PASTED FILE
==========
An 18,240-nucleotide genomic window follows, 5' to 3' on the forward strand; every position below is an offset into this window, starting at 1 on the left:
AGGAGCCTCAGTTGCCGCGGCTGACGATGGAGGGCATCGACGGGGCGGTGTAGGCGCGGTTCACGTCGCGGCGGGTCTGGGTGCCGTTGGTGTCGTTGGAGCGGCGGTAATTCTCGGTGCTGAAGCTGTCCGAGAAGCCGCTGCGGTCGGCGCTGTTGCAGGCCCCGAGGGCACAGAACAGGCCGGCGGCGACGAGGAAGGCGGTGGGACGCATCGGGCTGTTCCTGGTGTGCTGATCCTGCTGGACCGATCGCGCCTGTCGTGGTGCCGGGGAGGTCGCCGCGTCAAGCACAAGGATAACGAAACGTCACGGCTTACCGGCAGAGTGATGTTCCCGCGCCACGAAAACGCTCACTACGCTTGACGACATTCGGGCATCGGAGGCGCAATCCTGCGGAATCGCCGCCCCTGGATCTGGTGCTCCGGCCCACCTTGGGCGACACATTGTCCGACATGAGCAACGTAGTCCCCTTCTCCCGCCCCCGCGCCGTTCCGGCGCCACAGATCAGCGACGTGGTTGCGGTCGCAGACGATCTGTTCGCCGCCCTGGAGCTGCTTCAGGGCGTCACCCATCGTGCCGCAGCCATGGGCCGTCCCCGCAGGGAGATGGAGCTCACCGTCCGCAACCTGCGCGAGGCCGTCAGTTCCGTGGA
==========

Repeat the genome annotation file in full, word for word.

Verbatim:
An 18,240-nucleotide genomic window follows, 5' to 3' on the forward strand; every position below is an offset into this window, starting at 1 on the left:
AGGAGCCTCAGTTGCCGCGGCTGACGATGGAGGGCATCGACGGGGCGGTGTAGGCGCGGTTCACGTCGCGGCGGGTCTGGGTGCCGTTGGTGTCGTTGGAGCGGCGGTAATTCTCGGTGCTGAAGCTGTCCGAGAAGCCGCTGCGGTCGGCGCTGTTGCAGGCCCCGAGGGCACAGAACAGGCCGGCGGCGACGAGGAAGGCGGTGGGACGCATCGGGCTGTTCCTGGTGTGCTGATCCTGCTGGACCGATCGCGCCTGTCGTGGTGCCGGGGAGGTCGCCGCGTCAAGCACAAGGATAACGAAACGTCACGGCTTACCGGCAGAGTGATGTTCCCGCGCCACGAAAACGCTCACTACGCTTGACGACATTCGGGCATCGGAGGCGCAATCCTGCGGAATCGCCGCCCCTGGATCTGGTGCTCCGGCCCACCTTGGGCGACACATTGTCCGACATGAGCAACGTAGTCCCCTTCTCCCGCCCCCGCGCCGTTCCGGCGCCACAGATCAGCGACGTGGTTGCGGTCGCAGACGATCTGTTCGCCGCCCTGGAGCTGCTTCAGGGCGTCACCCATCGTGCCGCAGCCATGGGCCGTCCCCGCAGGGAGATGGAGCTCACCGTCCGCAACCTGCGCGAGGCCGTCAGTTCCGTGGA